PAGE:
We live in a big world ladies and gents! The vast amount of thinking and perception that exists among people is a very curious reality to me. Across this spectrum of understanding fact from fiction some of us seem a little more geared than others to recognize the red flags within this conversation. Thus the value of critical thinking and having a questioning frame of mind.
When this conversation turns to religion you’re going to get my attention because I once invested a lot of energy into defending its claims. I was striving for an honorable path in which I intended to have a ministry that propagated the love and wisdom of God freely to all. In other words, I truly believed that I had some insights into the mind of an unseen deity. I passionately accepted that the Bible was inerrant and geniusly inspired!
I believed all of these things until the refining fires of this life shaped me a little differently than I had ever anticipated they would. It took much hardship to illustrate to my own self that I was deceived about many things when it came to having faith in the unseen. I’m going to spell out a list of some important examples that I think illustrate that faith in and of itself is a folly of the mind. What I mean is that it is an exercise that is entirely unhelpful within the pursuit of pure knowledge and here is why:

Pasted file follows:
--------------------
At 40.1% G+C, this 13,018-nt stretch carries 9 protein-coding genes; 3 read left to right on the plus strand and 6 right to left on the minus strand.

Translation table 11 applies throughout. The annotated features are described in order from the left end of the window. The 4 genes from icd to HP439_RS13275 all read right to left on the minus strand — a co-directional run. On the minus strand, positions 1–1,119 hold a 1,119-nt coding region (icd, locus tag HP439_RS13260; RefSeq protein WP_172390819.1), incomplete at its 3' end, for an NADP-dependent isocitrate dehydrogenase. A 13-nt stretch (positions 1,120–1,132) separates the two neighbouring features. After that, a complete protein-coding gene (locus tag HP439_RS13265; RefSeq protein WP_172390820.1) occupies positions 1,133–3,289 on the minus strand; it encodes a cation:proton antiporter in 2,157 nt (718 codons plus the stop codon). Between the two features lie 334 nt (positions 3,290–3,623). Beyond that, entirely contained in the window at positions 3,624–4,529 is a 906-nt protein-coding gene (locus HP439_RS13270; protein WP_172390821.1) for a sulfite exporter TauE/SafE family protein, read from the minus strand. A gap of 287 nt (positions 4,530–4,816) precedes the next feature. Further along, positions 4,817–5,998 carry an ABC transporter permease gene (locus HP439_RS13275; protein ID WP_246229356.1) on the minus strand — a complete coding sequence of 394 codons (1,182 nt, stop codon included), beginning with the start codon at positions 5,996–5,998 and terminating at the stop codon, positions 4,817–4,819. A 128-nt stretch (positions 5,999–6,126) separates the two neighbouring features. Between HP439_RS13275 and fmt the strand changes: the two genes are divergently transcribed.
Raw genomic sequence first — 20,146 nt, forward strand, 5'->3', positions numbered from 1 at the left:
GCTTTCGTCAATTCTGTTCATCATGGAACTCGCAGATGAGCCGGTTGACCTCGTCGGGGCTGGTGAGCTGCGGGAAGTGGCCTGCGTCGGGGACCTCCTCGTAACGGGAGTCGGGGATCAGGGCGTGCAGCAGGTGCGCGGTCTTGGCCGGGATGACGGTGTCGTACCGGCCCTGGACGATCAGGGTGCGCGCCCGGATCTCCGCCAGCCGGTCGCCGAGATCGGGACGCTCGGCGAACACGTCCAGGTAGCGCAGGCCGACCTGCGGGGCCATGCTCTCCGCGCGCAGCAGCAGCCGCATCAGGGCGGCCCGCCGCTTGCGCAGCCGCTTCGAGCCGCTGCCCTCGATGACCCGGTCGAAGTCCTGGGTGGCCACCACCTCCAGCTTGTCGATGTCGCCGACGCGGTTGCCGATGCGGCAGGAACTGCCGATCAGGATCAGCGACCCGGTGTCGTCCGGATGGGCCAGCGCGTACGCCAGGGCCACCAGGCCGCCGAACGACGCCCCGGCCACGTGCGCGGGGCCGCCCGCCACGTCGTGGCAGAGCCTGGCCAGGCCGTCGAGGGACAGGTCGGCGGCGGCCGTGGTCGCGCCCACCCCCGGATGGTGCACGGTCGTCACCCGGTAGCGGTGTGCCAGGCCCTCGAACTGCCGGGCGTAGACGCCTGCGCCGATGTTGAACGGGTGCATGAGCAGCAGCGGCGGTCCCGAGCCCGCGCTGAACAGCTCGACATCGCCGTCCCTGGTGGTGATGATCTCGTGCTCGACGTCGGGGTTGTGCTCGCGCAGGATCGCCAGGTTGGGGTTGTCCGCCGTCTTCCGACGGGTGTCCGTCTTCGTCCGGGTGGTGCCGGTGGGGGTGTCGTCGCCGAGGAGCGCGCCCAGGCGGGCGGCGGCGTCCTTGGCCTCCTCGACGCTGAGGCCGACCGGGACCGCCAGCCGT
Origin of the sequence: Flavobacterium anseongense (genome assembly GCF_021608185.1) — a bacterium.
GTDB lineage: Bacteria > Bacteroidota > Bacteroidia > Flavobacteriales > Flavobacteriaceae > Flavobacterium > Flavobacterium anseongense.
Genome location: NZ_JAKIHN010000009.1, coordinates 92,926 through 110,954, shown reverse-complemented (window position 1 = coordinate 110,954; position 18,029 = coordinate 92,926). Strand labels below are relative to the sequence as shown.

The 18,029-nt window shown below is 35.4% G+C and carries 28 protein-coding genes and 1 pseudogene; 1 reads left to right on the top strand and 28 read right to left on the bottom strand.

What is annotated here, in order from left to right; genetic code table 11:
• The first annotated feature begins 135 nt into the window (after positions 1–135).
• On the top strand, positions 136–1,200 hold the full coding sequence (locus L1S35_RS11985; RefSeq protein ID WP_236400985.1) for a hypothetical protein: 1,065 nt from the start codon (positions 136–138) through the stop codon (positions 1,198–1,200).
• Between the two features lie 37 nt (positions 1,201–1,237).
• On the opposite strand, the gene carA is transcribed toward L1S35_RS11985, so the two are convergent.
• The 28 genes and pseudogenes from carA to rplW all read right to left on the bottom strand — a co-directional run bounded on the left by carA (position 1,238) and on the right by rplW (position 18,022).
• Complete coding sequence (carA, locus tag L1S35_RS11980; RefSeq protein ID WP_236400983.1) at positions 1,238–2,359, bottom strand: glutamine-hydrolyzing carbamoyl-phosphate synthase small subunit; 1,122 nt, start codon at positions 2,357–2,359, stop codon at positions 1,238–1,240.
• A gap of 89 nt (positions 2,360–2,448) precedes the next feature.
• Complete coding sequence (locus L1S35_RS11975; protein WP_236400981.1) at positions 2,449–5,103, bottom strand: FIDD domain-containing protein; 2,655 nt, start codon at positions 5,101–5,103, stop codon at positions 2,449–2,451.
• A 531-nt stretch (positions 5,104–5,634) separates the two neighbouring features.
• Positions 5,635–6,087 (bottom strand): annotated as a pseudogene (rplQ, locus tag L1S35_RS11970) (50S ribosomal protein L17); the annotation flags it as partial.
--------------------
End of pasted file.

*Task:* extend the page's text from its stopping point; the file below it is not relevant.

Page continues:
1) Faith is a reliance upon a metaphysical understanding of the world that fails to intersect with our present knowledge and experiences.
2) Faith carries within it the idea of an unbreakable covenantal relationship. In other words, it is a call to complete allegiance in spite of any evidence that may be given to the contrary.
3) Faith is first and foremost a response to authority rather than an in depth examination of knowledge.
4) Faith fails to acknowledge opposing claims of divine authority as being just as plausible due to the nature or design of these claims.
5) The difference between faith and knowledge is twofold. 1) Faith usurps a careful pursuit of the truth in which it may very well be more justified to suspend judgment based upon present conditions. 2.) Faith fails to utilize uncertainty as a tool to more closely come to terms with what is and is not actual knowledge.
In my future posts I plan to flesh out and defend each of these points. My goal here is to demonstrate legitimate problems that appear when someone of any religious background begins their pursuit of pure knowledge from a position of religious faith rather than from a careful consideration of the facts and particularly how knowledge can be gained in the world.
Stay with me guys, things are getting good!